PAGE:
116 3rd St SE
Cedar Rapids, Iowa 52401
There is severe water pollution from agriculture in Iowa, but farmers surely can't afford to clean it up. Most current proposals trying to reconcile these two sides do not provide enough money for the needed changes, even as many resist any new spending. They're also too weak to do much good in the real world. They're certainly far too weak to persuade the city of Des Moines to drop it's lawsuit, which is what one proposal asks. The likely results are either gridlock, failed results, or burdening of the politically weak: farmers.
Clearly what's needed are proposals that think outside of the box.
One example is Governor Terry Branstad's plan to fund changes through an education fund, pitting liberal leaning educators against environmentalists. Cedar Rapids Mayor Ron Corbett would use the funding challenge to win liberal support for a flat tax. On the liberal side, Frances Thicke emphasizes a federal approach, using farm conservation plans, through USDA's Natural Resources Conservation Service.
I offer a proposal from the radical center. While both state and federal initiatives should be enacted, only the federal farm bill has the power to reconcile discrepancies of this magnitude, or to cause them, which is largely what's happened.
Over the past 60 years Congress, led by conservatives, reduced and eliminated New Deal price and inventory management programs. While corn averaged over $12.00 per bushel (2014 $) in the 11 years before these reductions, (1942-1952,) it was only $3.67 over nine years after price floor elimination (1997-2005). That concluded a quarter century where major farm prices were below full costs almost every year, and we lost money massively on exports.
Through cheap prices farmers subsidized the loss of their own value-added livestock to CAFOs. With that, they also lost sustainable crop rotations, as the key crops, pastures, alfalfa and clover are livestock feeds. Our entire farming infrastructure was devastated.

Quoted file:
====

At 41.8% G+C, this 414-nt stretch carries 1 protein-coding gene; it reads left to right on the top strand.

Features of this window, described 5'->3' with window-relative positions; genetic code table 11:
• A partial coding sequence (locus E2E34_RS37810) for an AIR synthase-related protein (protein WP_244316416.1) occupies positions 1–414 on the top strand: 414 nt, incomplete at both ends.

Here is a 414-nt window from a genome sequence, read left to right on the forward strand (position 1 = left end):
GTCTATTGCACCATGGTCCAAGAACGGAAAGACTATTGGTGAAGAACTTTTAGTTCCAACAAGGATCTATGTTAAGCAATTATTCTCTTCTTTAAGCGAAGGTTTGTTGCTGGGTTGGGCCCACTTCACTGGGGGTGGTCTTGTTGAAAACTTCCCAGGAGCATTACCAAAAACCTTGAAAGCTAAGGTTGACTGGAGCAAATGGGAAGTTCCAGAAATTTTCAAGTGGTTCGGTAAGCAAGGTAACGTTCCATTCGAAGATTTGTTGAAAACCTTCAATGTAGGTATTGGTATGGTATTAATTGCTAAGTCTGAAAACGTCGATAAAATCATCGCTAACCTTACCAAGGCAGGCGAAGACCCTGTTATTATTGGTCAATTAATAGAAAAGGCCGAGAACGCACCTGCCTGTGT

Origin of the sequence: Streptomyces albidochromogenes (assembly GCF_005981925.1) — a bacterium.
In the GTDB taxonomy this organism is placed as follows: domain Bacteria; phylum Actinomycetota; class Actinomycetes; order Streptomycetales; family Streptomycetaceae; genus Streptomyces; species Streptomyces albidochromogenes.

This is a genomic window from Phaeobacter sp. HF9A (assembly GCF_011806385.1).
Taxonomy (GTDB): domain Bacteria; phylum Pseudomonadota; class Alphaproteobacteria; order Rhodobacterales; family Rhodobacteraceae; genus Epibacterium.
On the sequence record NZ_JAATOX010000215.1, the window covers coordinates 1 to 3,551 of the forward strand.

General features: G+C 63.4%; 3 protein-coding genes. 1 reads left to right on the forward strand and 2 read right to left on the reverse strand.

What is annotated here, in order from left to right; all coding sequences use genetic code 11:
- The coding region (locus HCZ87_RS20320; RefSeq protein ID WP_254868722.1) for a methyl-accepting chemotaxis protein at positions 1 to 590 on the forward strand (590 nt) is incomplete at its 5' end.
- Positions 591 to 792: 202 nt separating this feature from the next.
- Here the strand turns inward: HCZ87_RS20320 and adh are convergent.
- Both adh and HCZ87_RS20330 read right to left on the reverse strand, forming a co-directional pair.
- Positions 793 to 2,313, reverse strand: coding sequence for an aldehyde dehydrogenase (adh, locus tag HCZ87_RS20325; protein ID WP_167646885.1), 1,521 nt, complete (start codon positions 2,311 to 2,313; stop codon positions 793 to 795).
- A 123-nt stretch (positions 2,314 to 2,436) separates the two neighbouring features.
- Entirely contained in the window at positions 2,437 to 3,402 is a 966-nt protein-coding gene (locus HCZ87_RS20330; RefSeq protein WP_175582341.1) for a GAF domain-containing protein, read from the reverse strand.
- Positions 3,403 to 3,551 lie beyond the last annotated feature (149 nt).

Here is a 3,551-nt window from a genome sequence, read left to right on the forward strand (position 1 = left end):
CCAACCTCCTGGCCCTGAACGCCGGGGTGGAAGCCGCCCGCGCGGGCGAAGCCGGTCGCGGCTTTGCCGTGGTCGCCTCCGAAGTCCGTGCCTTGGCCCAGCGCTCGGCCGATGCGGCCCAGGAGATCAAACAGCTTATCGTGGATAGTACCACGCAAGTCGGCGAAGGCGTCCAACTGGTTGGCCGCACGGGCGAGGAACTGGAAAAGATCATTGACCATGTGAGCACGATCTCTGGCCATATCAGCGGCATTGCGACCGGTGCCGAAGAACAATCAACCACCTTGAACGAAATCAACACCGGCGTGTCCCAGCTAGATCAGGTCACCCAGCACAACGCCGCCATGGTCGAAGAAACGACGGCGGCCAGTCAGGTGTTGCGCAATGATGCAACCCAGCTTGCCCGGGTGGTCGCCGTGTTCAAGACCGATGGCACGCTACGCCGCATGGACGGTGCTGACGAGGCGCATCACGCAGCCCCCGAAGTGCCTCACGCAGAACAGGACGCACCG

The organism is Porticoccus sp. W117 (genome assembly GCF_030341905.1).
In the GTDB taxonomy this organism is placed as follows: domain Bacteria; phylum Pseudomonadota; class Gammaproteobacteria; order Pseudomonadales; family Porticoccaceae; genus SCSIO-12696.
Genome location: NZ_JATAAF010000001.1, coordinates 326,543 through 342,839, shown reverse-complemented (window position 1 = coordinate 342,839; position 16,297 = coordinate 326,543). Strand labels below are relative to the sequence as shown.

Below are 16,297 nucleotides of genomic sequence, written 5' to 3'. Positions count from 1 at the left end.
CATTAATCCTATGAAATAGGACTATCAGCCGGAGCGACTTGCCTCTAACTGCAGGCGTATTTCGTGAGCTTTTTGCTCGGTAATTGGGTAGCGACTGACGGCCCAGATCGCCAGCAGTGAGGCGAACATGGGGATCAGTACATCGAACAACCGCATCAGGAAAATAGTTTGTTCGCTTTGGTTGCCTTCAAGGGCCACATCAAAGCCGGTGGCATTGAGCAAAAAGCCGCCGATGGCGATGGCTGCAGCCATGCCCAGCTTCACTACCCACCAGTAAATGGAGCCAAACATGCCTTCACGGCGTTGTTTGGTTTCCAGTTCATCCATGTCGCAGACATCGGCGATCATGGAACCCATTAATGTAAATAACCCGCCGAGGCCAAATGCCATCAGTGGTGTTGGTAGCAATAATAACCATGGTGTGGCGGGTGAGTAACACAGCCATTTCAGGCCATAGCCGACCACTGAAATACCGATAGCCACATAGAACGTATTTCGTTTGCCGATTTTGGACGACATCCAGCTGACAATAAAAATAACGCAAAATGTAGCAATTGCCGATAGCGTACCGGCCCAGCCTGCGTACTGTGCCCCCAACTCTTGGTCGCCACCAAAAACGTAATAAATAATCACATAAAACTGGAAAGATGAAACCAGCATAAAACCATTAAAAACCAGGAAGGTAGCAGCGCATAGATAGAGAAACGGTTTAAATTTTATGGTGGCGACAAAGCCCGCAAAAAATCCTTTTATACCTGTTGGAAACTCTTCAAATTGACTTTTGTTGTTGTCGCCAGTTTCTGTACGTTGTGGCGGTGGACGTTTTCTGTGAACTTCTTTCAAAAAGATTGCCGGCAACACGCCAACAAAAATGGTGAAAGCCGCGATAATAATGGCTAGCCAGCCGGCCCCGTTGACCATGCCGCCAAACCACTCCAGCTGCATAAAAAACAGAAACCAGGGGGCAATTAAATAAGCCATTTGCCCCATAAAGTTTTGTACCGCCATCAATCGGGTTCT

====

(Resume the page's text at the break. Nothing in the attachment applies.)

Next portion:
This was strongly reinforced by pro-CAFO state legislation, against the interests of independent hog farmers.
A restored and enhanced inventory management farm bill could fix the water quality dilemma. First it could provide more than enough marketplace money for the foundational changes, with much less total government spending. As in the past, there would be no farm subsidies. A new social contract could pair major water quality changes on farms, with adequately restored price floor levels, as needed, to cover costs. So farmers could pay for their own changes.
Supply management rules could allow livestock grazing on unplanted land, as needed to sustainably rediversified Iowa farms, reversing recent trends where just four corporations now own 66 percent of all U.S. hogs, including 25 percent for the Chinese. This, plus reversal of pro-CAFO state legislation, would radically green up rural Iowa.
This solution easily eliminates the division of farmers versus environmentalists, consumers, and taxpayers. Food items would again be fairly priced. Farm bill savings could fund food stamps much more adequately, as needed.
' Brad Wilson farms part-time near Springville, and works on federal farm bill issues. Comments: firstname.lastname@example.org